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The Real Story on the Health Properties of Bee Pollen

Bee Pollen - Nature's Vitamin?


Updated June 13, 2014

Natural bee pollen in ceramic bowl on concrete
Bill Noll/E+/Getty Images
If you listen to people make a wide range of claims about the health and anti-aging properties of bee pollen, bee pollen is the “perfect food," because it contains every single nutrient needed for human life. Hmm. A claim like that often falls under the “too good to be true, probably not true category.” Let’s see whether bee pollen stands up to scrutiny.

Nutritional Properties of Bee Pollen

First off, wow, it is really hard to get any information on bee pollen that is not from someone trying to sell you bee pollen. Most of the nutritional databases completely ignore bee pollen, not considering it a food at all. In fact, I couldn’t find anything on the actual nutritional content of bee pollen. Here is what the bee pollen selling companies claim: bee pollen is 40% protein and contains 22 amino acids as well as an assortment of vitamins and minerals as well as antioxidants.

My favorite claim on the bee pollen sites is that just 35 grams of bee pollen a day can sustain human life. That claim, of course, is pure bunk. If you only took in 35 grams of bee pollen a day, not only would you be very, very hungry, but you would also be pretty thirsty too.

UPDATE: a reader e-mailed in with the following information: From Journal of Food Composition and Analysis, 2005: “The results obtained for bee pollen had an average of 7.4% moisture, 20% proteins, 6% lipids, 2.2% ash, absence of vitamin C and beta-carotene and presence of total carotenoids.” So much for complete nutrition, huh?) - Thanks so much for the additional info!!.

UPDATE 2: The same reader also found information that some people are allergic to bee pollen - so be careful out there!

All of this is not to say that bee pollen doesn't have good vitamins and minerals and may be a good supplement to your diet to cover any nutritional gaps you may have. Perhaps, bee pollen is a kind of “nature’s vitamin,” but until I see some real research and profiles of the nutritional components of bee pollen, it seems easier and safer (and cheaper) to just take a regular vitamin.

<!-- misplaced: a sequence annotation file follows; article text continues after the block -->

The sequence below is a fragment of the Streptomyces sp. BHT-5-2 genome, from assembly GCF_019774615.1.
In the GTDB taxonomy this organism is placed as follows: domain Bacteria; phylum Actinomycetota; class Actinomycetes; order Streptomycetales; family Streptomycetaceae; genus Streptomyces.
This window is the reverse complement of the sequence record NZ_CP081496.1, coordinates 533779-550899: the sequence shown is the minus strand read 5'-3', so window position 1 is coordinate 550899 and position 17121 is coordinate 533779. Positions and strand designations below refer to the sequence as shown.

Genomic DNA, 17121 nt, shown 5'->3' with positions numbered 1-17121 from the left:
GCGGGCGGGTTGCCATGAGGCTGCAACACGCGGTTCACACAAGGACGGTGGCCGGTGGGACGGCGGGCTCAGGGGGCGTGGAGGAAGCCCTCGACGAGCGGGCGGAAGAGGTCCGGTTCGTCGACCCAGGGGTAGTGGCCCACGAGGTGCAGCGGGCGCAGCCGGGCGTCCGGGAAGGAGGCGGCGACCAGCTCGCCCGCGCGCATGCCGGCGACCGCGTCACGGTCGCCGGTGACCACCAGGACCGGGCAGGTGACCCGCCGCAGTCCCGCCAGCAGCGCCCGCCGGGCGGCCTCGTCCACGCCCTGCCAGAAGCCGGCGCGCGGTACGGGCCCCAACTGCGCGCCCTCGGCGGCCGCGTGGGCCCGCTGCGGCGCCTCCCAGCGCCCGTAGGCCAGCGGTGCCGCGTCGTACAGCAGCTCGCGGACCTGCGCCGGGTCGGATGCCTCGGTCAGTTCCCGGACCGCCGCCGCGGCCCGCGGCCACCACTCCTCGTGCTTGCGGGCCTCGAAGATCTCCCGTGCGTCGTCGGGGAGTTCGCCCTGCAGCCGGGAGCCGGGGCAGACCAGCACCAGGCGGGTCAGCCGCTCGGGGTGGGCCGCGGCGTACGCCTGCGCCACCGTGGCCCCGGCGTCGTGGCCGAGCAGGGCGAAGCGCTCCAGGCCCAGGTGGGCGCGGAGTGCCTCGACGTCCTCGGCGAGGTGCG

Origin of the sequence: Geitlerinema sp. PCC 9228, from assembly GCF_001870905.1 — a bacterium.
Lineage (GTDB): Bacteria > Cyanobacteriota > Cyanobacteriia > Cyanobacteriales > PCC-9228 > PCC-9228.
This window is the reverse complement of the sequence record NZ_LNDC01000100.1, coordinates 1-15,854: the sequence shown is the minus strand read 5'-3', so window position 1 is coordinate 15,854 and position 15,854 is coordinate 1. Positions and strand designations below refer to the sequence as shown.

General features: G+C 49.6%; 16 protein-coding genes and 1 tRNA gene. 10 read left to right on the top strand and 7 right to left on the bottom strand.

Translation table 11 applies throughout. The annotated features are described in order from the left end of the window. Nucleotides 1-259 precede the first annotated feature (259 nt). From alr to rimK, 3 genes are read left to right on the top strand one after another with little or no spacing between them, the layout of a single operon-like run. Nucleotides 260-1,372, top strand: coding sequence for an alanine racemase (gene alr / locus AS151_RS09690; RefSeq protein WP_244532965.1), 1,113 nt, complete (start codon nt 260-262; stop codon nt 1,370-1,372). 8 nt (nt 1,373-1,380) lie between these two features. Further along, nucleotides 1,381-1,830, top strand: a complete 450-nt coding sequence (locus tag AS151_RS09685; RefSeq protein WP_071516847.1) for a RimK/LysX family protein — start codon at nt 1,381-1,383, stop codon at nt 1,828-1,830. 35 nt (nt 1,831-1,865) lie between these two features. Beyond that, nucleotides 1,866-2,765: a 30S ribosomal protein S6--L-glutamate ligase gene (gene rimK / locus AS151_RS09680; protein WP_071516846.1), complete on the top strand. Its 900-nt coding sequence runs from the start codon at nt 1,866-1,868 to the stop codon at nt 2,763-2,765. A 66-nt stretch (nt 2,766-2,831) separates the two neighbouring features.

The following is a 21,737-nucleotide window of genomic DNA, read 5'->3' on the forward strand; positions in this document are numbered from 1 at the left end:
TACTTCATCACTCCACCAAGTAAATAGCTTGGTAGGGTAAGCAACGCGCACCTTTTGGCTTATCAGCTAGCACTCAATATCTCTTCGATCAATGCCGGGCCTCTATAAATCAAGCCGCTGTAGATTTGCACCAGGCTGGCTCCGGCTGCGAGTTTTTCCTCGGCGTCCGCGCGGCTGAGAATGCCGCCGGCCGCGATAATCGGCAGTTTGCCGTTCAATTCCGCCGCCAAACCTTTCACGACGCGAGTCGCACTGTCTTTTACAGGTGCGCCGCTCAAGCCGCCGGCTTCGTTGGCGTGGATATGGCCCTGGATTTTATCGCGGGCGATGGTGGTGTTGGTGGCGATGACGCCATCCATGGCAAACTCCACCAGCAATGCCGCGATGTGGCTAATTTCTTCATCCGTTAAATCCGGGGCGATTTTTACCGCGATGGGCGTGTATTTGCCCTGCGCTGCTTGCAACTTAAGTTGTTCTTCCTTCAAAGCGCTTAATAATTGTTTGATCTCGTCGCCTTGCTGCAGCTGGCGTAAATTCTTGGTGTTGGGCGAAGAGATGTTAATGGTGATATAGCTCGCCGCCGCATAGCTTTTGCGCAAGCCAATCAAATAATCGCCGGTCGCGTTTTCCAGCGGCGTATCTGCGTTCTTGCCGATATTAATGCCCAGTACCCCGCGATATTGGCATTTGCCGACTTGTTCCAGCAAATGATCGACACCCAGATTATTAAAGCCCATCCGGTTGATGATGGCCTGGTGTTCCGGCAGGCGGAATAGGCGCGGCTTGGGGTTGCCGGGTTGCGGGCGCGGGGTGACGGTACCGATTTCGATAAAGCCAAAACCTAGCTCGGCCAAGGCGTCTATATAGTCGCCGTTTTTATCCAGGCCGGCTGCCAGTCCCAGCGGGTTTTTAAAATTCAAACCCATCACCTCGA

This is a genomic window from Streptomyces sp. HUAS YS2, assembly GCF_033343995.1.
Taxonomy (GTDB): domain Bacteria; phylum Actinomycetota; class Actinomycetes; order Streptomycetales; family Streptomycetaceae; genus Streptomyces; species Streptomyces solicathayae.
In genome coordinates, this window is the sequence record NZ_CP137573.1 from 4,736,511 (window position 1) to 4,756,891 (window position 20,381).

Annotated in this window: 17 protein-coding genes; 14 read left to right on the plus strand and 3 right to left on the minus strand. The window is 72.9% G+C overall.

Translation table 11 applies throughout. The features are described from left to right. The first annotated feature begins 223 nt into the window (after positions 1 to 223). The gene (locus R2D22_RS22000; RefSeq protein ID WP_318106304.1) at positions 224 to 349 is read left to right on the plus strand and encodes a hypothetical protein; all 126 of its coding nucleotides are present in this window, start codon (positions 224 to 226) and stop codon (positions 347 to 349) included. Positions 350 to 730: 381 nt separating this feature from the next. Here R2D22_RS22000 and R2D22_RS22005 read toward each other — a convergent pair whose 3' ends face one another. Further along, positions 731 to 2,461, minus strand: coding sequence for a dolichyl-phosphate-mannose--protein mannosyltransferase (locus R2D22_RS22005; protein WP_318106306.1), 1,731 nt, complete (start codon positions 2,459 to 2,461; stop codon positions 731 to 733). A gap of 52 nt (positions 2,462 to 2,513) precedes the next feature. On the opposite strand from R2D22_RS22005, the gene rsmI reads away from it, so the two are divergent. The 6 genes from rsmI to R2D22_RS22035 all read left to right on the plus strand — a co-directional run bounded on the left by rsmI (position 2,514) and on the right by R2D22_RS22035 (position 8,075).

Bee Pollen and Allergies

Another bee pollen claim is that by taking local bee pollen, you can expose your body to all the different pollens in the air. This way (again, according to bee pollen sellers), your body becomes desensitized to the season’s pollen and your allergies go away. On this claim, the FDA has specifically cracked down on bee pollen labeling, because there really isn’t enough evidence to say that bee pollen prevents allergies. So we do have some evidence that the bee pollen folks tend to overdo it when it comes to talking about the health benefits of bee pollen.

The Bottom Line About Bee Pollen and Health

At best, bee pollen could be an alternative to your daily vitamin, but the evidence isn’t there yet. All the immune boasting, cancer-fighting claims of bee pollen are centered on the vitamins and minerals found in it. You can get these vitamins and minerals from multiple sources, not just from bee pollen. I would like nothing more than to think that nature provides us with a vitamin out there, but so far the proof just isn’t there.

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